Editor’s Note: I acquired HPV when I lost my virginity at 15 years old. I used a condom and asked all the right questions – however, I was not told the truth.
At the time, this disease was not talked about and I didn’t understand how common it was. I was convinced for many years that I was, in fact, an untouchable disease-ridden woman who would definitely die from cancer.
25 years later we know so much more about the prevalence and prevention of HPV. I, for one, am thankful for the advances in medicine that allow for the option of the HPV vaccine, which I do plan to give to my children.
Here is a take from another local mom and nurse. This post is NOT SPONSORED and the information within should not be used as a substitute for a consultation with your own doctor.
By Colleen Seeber-Combs, MSN, RN
There is perhaps no greater hot-button issue among parents than vaccination. Even parents who dutifully adhered to the child’s vaccination schedule when they were younger, take pause when it comes to the human papillomavirus (HPV) vaccine. For parents of preteens, the issue of whether or not to give the HPV vaccine (GARDASIL®9) typically emerges at their daughter or son’s 11- or 12-year well-child visit to the healthcare provider.
While most healthcare providers fully support and endorse the vaccination, other individuals argue that since HPV is usually sexually transmitted, the vaccination could promote promiscuity or force uncomfortable conversations with their preteen. Still, others hear reports of complications (often unsubstantiated) and fear the worst.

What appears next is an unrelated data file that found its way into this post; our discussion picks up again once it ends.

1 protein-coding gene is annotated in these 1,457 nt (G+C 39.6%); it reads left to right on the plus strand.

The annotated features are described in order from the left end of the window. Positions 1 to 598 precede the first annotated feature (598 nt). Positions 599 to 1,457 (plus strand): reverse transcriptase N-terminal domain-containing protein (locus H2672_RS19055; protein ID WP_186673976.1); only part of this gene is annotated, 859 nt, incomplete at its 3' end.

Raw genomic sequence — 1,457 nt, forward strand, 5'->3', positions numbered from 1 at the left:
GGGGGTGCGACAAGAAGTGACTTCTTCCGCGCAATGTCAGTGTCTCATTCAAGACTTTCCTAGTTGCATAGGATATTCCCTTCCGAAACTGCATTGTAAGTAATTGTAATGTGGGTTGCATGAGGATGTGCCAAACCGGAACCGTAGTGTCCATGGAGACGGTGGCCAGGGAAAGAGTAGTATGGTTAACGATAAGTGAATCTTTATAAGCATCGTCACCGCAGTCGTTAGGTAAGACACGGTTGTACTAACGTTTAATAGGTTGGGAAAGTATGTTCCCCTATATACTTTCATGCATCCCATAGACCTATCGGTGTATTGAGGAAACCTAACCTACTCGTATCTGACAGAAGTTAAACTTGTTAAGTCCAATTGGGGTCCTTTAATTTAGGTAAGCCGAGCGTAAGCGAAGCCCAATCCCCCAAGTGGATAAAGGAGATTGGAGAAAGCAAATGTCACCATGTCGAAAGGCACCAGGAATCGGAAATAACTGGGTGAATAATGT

Why does my Child Need the HPV Vaccine?
HPV vaccination is recommended for ages 11 to 12 to protect against cancers caused by HPV infection. According to the Centers for Disease Control and Prevention (CDC) about 14 million people, including teens, become infected with HPV each year. The virus can cause cervical, vaginal, and vulvar cancers in women and penile cancer in men. In both men and women, HPV can also cause anal cancer, throat cancer, and genital warts. Every year in the United States, HPV causes 33,700 cancers in men and women. HPV vaccination can prevent most of these cancers.
Your child will receive two shots of the HPV vaccine, six to twelve months apart, when they are 11 or 12 years of age. The goal is to give the vaccination when your child is a preteen– long before ever being exposed to the virus. Some children need three doses of the vaccine. For example, adolescents who receive their two shots less than five months apart will need a third dose to ensure protection. Also, teens who start the vaccine series on or after their 15th birthday need three shots given over 6 months. If your teen hasn’t gotten the vaccine yet, talk to his or her provider about how to proceed.
What are the Side Effects and Contraindications?
Like any vaccine or medicine, the HPV vaccination can cause side effects. The most common are pain, redness, or swelling at the injection site; dizziness, fainting, nausea, and headache. Of course, any child who has an allergy to the components of the vaccine, or an allergy to latex or yeast, should not receive the vaccine. Finally, the HPV vaccine is not recommended for anyone who is pregnant.
What to Do
Still on the fence about the HPV vaccination? Check out the CDC website https://www.cdc.gov/hpv/parents/cancer.html for more information. But most of all, check with your child’s provider (pediatrician or nurse practitioner) to find out if the vaccination is right for your child.